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Ex-Brookhaven politician Donald Zimmer dies

Donald Zimmer leaves Federal Court in Hauppauge. (Jan.

Donald Zimmer leaves Federal Court in Hauppauge. (Jan. 10, 1997) Photo Credit: Newsday / Dick Kraus

To friends and family, Donald Zimmer was the picture of a gregarious local politician - a fun-loving public servant who smoked a trademark pipe, stuck up for the rights of senior citizens and was always quick with a quip.

But to others, he is best remembered as a member of the "Brookhaven Four," a group of former Brookhaven officials accused in a 1994 federal indictment of selling cooperation to Port Jefferson developer John McNamara for hundreds of thousands of dollars in cash and favors. Zimmer was later acquitted.

Zimmer, who served on Brookhaven's Town Board for seven and a half years, ending in 1989, died of lung cancer on Friday. He was 76.

His oldest son, Donald D., recalled sneaking out of work to go to court on the day his father was acquitted in 1995. Donald Zimmer kept the mood light until moments before the verdict arrived, his son said. "All you could hear is my father, telling jokes," Donald D. Zimmer said.

Zimmer grew up in Bay Ridge, Brooklyn, and sold peanuts at Ebbets Field as a boy, said his son Kristian. He later moved to Patchogue and worked in sales for National Cash Register for many years, Kristian said.

Zimmer, a Republican, became interested in public service in the late 1970s and was an aide to Rep. William Carney, a Conservative who served in Congress from 1979 to 1987. It was during that time that Zimmer became involved in Brookhaven Town politics, his sons said.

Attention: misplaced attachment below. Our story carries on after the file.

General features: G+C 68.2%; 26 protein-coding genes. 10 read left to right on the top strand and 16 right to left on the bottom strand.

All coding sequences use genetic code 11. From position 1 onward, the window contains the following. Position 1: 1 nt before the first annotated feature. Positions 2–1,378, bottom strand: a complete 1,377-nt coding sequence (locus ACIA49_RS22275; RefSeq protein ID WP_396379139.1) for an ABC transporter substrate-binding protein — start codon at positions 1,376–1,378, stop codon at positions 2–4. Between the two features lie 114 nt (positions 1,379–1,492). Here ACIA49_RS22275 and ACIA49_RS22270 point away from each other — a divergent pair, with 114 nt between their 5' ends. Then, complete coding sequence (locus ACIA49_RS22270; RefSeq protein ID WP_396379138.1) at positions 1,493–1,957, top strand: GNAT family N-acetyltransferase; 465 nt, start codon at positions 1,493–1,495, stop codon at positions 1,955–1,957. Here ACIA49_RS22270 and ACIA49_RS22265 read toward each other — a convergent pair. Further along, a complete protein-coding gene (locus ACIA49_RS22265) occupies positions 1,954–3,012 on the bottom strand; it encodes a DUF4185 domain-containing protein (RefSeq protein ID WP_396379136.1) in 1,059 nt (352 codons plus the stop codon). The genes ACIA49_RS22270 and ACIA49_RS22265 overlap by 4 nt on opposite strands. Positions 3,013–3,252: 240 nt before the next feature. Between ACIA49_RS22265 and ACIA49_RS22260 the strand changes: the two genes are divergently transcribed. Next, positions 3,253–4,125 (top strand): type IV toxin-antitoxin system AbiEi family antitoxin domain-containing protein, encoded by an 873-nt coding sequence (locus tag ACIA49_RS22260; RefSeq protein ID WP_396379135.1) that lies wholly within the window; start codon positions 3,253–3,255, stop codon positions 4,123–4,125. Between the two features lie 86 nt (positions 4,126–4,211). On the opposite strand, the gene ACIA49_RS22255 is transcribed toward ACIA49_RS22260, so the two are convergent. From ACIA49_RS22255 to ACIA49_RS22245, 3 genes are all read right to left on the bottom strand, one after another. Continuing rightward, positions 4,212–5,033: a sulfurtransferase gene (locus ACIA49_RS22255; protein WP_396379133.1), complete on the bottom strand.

Brookhaven Town Republican chairman Jesse Garcia, whose father Jesus Garcia was close with Zimmer, said Zimmer's passion was for assisting senior citizens. He described Zimmer as "very gregarious" and "able to light up a room."

Zimmer was indicted after McNamara, who was awaiting sentencing for defrauding General Motors out of more than $400 million in a massive pyramid scheme, cooperated with investigators in exchange for leniency.

The other indicted members of the Brookhaven Four were former town board member Anthony Losquadro, former planning board member Anthony Aliperti, and former planning board member Peter Sapienza. Sapienza pleaded guilty to two counts of extortion and one count of income tax evasion, Losquadro was acquitted and two trials of Aliperti ended with hung juries.

Zimmer is survived by wife Lucille, sons, and grandchildren Shane, Benjamin and Samantha.

A memorial will be held for Zimmer from 7 to 9 p.m. Monday at Moloney's Lake Funeral Home, 132 Ronkonkoma Avenue., Lake Ronkonkoma. Cremation will follow privately, a spokeswoman for the funeral home said. 

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